Objective To investigate the amount of bacterial dispersal associated with speech in a simulated intravitreous injection.
Methods Fifteen volunteers were recruited. Each volunteer was positioned over an open blood agar plate and did the following: read a 5-minute script with a face mask, read a 5-minute script without a face mask, read a 5-minute script with the face turned away from the plate without a face mask, and stood in silence for 5 minutes. Each volunteer then read a 5-minute script while reclined in a standard ophthalmic examination chair with an open blood agar plate secured to the forehead to simulate bacterial dispersal associated with a talking patient. Total numbers of colony-forming bacteria per plate were counted, and the bacteria were identified.
Results Significantly less bacterial growth occurred in the face mask and silence conditions compared with the no face mask condition (both P < .001). Bacterial growth was significantly greater in the reclined condition compared with the room control (P = .02). Oral streptococcal species represented 66.7% to 82.6% of bacterial colonies in the no face mask, face turned, and reclined conditions.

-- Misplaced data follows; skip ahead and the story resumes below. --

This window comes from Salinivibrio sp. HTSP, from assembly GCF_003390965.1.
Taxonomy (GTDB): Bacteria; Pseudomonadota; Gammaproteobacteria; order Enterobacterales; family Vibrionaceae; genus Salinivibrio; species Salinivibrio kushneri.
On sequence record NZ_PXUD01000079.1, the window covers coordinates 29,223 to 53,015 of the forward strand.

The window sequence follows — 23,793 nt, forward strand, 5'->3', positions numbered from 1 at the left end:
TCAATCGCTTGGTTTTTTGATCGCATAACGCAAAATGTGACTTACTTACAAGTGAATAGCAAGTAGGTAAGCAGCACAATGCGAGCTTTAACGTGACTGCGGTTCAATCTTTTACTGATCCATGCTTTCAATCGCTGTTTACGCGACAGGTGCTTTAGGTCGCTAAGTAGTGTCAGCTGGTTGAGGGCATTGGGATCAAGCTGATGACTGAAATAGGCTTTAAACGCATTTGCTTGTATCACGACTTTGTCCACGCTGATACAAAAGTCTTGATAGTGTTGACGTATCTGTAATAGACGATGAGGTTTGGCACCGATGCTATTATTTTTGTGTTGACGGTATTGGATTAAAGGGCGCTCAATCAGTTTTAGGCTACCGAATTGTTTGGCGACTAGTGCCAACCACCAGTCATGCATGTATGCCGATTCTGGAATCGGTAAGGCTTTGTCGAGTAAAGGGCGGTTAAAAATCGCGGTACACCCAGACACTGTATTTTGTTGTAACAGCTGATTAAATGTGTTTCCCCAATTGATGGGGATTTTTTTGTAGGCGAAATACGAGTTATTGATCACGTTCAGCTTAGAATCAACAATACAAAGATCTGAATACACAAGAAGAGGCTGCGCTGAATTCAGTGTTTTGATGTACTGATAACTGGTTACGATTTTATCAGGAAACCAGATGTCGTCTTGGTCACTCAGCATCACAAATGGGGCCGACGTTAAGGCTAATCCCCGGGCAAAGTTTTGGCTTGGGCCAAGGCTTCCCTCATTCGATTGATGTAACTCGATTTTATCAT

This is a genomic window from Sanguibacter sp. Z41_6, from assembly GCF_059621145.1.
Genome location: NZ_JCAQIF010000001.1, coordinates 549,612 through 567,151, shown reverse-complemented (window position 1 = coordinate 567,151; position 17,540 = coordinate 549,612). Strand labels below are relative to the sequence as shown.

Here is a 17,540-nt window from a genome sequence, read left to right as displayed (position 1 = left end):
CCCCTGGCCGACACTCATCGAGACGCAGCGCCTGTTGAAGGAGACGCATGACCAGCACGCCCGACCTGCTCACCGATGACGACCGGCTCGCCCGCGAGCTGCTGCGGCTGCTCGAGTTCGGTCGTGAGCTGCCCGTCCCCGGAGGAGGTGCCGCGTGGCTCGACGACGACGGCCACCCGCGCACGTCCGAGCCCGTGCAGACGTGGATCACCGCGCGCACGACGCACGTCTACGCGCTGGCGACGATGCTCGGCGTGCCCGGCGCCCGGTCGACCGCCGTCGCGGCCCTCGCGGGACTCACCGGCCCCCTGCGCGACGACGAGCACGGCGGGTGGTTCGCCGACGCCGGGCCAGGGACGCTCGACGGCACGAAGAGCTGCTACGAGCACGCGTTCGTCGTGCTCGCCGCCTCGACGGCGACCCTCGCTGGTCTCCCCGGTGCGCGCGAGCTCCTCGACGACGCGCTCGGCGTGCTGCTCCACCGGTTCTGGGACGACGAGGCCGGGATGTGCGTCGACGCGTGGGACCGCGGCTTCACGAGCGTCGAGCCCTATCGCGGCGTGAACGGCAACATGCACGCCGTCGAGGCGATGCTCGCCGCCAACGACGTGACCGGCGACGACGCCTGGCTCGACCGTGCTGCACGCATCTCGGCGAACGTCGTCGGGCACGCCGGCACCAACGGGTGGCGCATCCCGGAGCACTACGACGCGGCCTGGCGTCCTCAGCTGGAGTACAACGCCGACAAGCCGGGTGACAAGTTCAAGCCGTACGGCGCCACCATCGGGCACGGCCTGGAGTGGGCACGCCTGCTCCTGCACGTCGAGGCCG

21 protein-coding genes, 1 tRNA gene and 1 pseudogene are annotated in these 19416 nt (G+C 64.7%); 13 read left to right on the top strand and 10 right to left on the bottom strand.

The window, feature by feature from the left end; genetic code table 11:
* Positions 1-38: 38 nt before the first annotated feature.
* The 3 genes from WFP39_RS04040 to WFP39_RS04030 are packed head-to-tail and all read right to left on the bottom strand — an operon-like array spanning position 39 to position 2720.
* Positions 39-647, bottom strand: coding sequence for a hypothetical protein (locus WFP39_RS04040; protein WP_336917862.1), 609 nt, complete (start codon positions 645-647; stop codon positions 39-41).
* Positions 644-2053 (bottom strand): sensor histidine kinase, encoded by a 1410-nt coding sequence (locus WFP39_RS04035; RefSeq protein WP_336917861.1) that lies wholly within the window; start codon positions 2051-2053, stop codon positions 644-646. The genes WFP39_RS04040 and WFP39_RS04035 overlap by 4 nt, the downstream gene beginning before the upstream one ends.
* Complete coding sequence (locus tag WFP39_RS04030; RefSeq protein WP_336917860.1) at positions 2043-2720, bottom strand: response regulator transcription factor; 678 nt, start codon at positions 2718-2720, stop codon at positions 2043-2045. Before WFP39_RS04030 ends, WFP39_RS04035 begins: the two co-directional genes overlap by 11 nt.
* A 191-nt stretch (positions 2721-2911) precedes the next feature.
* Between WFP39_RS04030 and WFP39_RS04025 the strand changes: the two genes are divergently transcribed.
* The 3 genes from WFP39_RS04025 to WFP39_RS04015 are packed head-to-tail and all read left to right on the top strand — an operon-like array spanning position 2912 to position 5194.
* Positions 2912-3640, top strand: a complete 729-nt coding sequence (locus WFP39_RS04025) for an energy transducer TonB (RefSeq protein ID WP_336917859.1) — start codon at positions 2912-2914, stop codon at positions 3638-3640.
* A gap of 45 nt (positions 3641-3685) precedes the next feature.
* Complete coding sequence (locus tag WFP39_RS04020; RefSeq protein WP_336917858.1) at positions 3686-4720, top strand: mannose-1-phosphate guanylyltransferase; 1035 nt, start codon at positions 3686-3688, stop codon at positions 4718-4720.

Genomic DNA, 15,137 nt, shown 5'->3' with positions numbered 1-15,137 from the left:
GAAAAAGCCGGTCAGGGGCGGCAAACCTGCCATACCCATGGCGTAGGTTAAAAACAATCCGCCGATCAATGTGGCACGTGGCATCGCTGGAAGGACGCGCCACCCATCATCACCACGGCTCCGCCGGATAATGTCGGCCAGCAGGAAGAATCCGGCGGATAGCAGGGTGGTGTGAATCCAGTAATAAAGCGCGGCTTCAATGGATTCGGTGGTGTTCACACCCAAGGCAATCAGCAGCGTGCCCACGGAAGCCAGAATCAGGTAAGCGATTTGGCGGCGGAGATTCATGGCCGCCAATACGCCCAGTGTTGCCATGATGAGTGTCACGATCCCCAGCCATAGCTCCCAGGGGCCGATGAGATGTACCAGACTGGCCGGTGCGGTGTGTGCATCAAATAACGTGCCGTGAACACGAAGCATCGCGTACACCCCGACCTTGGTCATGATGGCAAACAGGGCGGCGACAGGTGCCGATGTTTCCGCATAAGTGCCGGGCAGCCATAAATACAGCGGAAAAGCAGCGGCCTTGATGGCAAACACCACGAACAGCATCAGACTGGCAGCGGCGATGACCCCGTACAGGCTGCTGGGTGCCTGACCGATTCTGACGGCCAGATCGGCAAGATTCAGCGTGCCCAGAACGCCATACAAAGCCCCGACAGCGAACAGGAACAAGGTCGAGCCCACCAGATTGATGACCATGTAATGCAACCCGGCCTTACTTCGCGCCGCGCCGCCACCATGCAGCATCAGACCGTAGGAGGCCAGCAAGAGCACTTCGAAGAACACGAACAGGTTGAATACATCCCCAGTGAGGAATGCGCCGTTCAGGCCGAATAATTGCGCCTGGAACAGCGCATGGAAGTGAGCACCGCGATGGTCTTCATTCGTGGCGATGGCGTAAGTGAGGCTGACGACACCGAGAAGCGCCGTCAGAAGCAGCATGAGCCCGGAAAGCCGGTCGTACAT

Conclusions During simulated intravitreous injection, wearing a face mask or remaining silent significantly decreases culture plate contamination from talking. Talking from above and talking in the reclined position were associated with a significant increase in culture plate contamination. Physicians performing intravitreous injections should be aware of these patterns of bacterial contamination, should consider either wearing a face mask or minimizing speech, and should encourage patients to minimize speech during the procedure.